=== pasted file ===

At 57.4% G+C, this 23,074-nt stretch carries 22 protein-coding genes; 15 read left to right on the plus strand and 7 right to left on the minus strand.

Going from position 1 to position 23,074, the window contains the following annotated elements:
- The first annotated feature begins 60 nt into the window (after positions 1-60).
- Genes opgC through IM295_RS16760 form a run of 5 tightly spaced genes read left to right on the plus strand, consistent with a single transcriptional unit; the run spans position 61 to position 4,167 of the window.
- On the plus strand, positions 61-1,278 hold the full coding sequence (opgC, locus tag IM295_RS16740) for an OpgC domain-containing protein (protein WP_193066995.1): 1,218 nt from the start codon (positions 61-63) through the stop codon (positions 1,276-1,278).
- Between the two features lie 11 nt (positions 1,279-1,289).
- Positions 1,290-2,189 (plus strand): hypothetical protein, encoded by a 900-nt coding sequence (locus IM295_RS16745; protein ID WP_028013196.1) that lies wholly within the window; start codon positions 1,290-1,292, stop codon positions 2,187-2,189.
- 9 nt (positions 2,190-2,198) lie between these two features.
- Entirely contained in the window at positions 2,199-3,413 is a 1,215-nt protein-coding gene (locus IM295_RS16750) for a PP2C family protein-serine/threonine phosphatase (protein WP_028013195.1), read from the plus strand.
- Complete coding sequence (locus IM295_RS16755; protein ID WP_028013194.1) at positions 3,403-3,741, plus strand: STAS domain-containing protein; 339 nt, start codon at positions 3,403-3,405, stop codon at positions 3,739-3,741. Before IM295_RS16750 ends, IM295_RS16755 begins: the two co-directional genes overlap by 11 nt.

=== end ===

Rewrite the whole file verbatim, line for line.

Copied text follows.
At 57.4% G+C, this 23,074-nt stretch carries 22 protein-coding genes; 15 read left to right on the plus strand and 7 right to left on the minus strand.

Going from position 1 to position 23,074, the window contains the following annotated elements:
- The first annotated feature begins 60 nt into the window (after positions 1-60).
- Genes opgC through IM295_RS16760 form a run of 5 tightly spaced genes read left to right on the plus strand, consistent with a single transcriptional unit; the run spans position 61 to position 4,167 of the window.
- On the plus strand, positions 61-1,278 hold the full coding sequence (opgC, locus tag IM295_RS16740) for an OpgC domain-containing protein (protein WP_193066995.1): 1,218 nt from the start codon (positions 61-63) through the stop codon (positions 1,276-1,278).
- Between the two features lie 11 nt (positions 1,279-1,289).
- Positions 1,290-2,189 (plus strand): hypothetical protein, encoded by a 900-nt coding sequence (locus IM295_RS16745; protein ID WP_028013196.1) that lies wholly within the window; start codon positions 1,290-1,292, stop codon positions 2,187-2,189.
- 9 nt (positions 2,190-2,198) lie between these two features.
- Entirely contained in the window at positions 2,199-3,413 is a 1,215-nt protein-coding gene (locus IM295_RS16750) for a PP2C family protein-serine/threonine phosphatase (protein WP_028013195.1), read from the plus strand.
- Complete coding sequence (locus IM295_RS16755; protein ID WP_028013194.1) at positions 3,403-3,741, plus strand: STAS domain-containing protein; 339 nt, start codon at positions 3,403-3,405, stop codon at positions 3,739-3,741. Before IM295_RS16750 ends, IM295_RS16755 begins: the two co-directional genes overlap by 11 nt.